Title: Fair workload distribution for multi-server systems with pulling strategies
Location: Meeting room, Building Zeta
Type: Research Result
Speaker: Andrea Marin
In this talk we present the paper that has received the best paper award at the conference Valuetools 2016.
We consider systems with a single queue and multiple parallel servers. Each server fetches a job from the queue immediately after completing its current work. We propose a pulling strategy that aims at achieving a fair distribution of the number of processed jobs among the servers. We show that if the service times are exponentially distributed then our strategy ensures that in the long run the expected difference among the processed jobs at each server is finite while maintaining a reasonable throughput.
We give the analytical expressions for the stationary distribution and the relevant stationary performance indices like the throughput and the system’s balance.
Interestingly, the proposed strategy can be used to control the join-queue length in fork-join queues and the analytical model gives the closed form expression of the performance indices in saturation.
Title: Towards energy efficient QoS
Location: Meeting room
Type: Research Result
Speaker: Erol Gelenbe
Often, papers regarding energy savings in computer systems
and networks discuss average power consumption (in watts) which is
easier to measure and understand than actual energy consumption
(in joules or watt-hours). Furthermore not much attention has yet been devoted
to energy efficiency in conjunction with the quality of service (QoS) delivered
to users. Based on our own work on different architectures including
packet network routing, systems that include multiple servers, cloud computing
and mobile devices, we will show how energy consumption together with
QoS can be optimised for end users.
Erol Gelenbe’s curent projects, funded by EU FP7, UK EPSRC and UK MoD,
cover both energy savings in ICT and network security. His recent papers in the
Physical Review and ACM/IEEE journals and conferences, deal with performance and
energy considerations, but also with gene regulatory networks and protein alignment.
He is an IEEE and ACM Fellow, and a member of several national academies
of science and of engineering. He received the ACM SIGMETRICS Life-Time
Achievement Award, the France-Telecom Prize of the French Academy of Sciences,
and several honoris causa doctorates, and decorations from France and Italy.
Title: Revenue Maximization Problems in Commercial Data Centers
Time: 1:00 pm
Location: Sala riunioni
Type: industrial application
Speaker: Michele Mazzucco (Demonware, Dublin)
As IT systems are becoming more and more important, one of the main concerns is that users may face major breakdowns and eventually incur major costs if computing systems do not meet the expected performance requirements: customers expect reliability and performance guarantees, while under-performing systems loose revenues. For example, it has been reported that Amazon tried delaying the page generation by 100 ms and found out that even very small delays would result in substantial and costly drops in revenue (1% sales drop for 100 ms delay). In this talk I will discuss some performance models aiming at optimizing the revenue earned by IT providers running ‘jobs’ subject to Quality of Service (QoS) constraints. The presentation is divided into two parts. In the first part I will analyze a business model where the QoS guarantees are formally defined through Service Level Agreements (SLAs), and thus the provider is liable to pay a penalty every time the promised performance level is not met. Experimental results show that revenues can be dramatically improved by imposing suitable conditions for accepting incoming traffic, and that the proposed policies perform well under different traffic conditions.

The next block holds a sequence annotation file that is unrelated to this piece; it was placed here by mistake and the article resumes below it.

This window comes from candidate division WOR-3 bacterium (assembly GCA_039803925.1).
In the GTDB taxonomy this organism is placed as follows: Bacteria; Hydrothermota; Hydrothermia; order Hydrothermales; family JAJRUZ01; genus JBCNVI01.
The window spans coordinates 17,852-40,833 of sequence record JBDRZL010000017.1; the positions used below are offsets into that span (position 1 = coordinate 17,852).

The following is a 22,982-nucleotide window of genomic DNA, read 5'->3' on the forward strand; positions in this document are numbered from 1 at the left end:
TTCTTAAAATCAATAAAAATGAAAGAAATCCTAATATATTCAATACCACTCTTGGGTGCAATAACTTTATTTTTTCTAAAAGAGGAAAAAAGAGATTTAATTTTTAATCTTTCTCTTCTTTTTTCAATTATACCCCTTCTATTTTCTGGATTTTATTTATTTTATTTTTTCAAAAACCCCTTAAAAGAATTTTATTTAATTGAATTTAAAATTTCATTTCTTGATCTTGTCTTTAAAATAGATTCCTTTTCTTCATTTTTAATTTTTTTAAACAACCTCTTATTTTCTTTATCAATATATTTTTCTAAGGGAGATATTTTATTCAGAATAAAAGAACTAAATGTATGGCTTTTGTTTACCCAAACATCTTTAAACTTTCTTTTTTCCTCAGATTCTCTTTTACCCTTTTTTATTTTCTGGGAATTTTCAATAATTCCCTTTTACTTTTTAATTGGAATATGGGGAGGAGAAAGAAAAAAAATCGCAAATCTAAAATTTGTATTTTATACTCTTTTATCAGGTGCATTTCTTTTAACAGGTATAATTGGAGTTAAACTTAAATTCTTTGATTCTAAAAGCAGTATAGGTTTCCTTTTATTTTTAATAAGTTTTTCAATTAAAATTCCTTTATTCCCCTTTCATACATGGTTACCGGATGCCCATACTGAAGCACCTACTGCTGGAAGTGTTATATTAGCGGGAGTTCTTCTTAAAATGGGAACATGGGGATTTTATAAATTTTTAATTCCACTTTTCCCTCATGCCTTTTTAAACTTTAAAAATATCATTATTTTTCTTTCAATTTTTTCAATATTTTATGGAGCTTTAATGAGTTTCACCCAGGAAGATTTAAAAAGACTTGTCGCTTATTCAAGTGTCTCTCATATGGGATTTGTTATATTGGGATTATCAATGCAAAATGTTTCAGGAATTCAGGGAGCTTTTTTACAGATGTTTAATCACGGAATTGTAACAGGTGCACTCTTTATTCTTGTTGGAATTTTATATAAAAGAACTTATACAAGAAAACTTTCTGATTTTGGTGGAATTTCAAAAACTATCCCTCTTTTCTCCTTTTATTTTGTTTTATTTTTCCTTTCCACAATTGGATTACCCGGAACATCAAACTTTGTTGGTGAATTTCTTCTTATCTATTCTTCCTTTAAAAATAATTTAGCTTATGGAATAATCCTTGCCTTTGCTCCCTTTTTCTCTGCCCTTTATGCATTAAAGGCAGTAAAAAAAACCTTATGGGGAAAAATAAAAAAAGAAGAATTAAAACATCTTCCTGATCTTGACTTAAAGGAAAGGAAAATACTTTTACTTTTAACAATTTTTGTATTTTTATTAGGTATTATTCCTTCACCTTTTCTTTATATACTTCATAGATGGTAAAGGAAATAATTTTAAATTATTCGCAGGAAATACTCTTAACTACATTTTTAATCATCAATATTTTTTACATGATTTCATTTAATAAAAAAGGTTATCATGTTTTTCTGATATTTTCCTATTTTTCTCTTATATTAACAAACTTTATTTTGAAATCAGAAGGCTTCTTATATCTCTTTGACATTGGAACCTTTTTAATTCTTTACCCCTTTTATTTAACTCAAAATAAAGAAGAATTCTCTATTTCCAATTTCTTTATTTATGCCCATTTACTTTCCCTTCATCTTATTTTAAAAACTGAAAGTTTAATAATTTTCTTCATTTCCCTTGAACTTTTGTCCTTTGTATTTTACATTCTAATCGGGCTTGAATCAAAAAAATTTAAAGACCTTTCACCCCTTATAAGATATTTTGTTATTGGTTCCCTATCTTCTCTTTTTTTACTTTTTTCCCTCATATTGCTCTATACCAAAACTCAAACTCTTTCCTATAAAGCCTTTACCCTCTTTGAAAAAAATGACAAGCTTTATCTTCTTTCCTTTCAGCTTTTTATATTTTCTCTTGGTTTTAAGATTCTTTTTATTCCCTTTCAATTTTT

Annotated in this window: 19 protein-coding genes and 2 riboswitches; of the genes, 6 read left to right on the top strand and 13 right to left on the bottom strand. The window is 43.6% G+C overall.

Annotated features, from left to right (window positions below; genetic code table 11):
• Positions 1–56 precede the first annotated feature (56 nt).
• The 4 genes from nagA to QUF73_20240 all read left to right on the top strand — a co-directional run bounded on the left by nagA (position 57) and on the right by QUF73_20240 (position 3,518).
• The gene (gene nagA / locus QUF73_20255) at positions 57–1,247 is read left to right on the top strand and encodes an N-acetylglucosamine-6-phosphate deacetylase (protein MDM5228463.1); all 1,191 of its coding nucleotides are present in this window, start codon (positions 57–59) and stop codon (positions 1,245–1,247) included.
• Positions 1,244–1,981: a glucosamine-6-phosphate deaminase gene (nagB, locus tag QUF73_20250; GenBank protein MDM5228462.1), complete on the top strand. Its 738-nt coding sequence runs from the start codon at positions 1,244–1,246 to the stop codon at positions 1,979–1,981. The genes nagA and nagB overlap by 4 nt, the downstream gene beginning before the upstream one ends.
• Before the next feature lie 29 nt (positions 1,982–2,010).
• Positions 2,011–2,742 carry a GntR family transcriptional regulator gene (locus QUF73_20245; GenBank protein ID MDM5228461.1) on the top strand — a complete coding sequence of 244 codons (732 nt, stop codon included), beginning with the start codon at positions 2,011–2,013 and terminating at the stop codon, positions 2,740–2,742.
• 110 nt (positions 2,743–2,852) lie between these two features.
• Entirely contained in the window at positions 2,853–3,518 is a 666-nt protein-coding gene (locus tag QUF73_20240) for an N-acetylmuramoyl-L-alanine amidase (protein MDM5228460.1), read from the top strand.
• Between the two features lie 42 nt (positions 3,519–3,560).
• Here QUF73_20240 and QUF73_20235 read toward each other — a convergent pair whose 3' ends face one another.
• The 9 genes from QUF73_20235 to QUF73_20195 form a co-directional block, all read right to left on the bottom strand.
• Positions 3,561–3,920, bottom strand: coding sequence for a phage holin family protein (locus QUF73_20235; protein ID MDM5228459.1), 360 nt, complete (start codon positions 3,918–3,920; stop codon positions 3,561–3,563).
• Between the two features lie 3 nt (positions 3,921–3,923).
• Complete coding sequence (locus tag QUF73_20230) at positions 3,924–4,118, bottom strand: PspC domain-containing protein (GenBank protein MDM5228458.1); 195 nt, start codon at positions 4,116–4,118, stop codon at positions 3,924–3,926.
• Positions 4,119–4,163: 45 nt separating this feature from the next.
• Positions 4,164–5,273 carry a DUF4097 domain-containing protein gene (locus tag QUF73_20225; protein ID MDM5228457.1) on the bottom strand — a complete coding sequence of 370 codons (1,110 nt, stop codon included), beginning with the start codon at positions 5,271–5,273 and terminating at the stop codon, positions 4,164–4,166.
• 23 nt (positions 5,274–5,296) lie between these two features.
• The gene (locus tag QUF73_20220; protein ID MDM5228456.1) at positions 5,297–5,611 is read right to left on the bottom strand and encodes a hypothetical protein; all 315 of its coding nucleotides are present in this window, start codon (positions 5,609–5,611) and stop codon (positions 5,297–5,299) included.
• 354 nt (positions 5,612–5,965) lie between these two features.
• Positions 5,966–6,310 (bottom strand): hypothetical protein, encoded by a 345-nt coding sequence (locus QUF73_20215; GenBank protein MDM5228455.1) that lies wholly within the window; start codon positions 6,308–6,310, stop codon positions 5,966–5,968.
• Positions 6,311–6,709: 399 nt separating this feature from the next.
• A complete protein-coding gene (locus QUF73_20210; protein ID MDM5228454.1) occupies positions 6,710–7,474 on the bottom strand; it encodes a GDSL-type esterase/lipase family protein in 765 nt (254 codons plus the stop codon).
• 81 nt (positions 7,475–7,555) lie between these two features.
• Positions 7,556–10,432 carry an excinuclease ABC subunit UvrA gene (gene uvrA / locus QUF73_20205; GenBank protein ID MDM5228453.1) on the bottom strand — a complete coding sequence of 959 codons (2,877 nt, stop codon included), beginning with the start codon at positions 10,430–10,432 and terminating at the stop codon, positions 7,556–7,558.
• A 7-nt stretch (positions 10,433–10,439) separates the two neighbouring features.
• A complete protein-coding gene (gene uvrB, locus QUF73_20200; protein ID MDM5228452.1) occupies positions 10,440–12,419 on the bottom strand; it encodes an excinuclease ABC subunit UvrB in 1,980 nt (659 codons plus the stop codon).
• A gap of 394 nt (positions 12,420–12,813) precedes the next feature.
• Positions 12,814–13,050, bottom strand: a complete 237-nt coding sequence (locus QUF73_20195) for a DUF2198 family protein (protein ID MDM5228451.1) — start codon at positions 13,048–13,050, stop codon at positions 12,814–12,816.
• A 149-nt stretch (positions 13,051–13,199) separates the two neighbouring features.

In the second part of the presentation I will discuss two queueing models for power and performance. The main difference compared to the first part of the talk is that now the QoS is implicit, and thus customers simply leave the system (or wait) if it under-performs, while the provider also takes into account the energy consumed by servers when deciding how many servers to allocate.
Michele Mazzucco graduated in Computer Science at the University of Bologna and obtained his PhD at the University of Newcastle under the supervision of prof. Mitrani. His main reserach interests include models for the performance evaluation and optimization of data centers. He has published in major conferences and journals on topics such as cloud computing and green computing. Since 2012, he works for Demonware.
DemonWare is an Irish software development company and a subsidiary of Activision Blizzard. DemonWare’s products enable games publishers to outsource their networking requirements, allowing them to concentrate on playability. The organisation has offices in Dublin, Ireland; and Vancouver, Canada.Primary products developed by DemonWare include the “DemonWare State Engine” and “Matchmaking+”. The State Engine is a high-performance state synchronization C++ programming framework that eliminates the need to reinvent netcode multiplayer games. Matchmaking+ provides services for multiplayer games such as matchmaking, user profiling, and gaming statistics. DemonWare’s main product has been used to support the development of several online games of success, among which Call of Duty.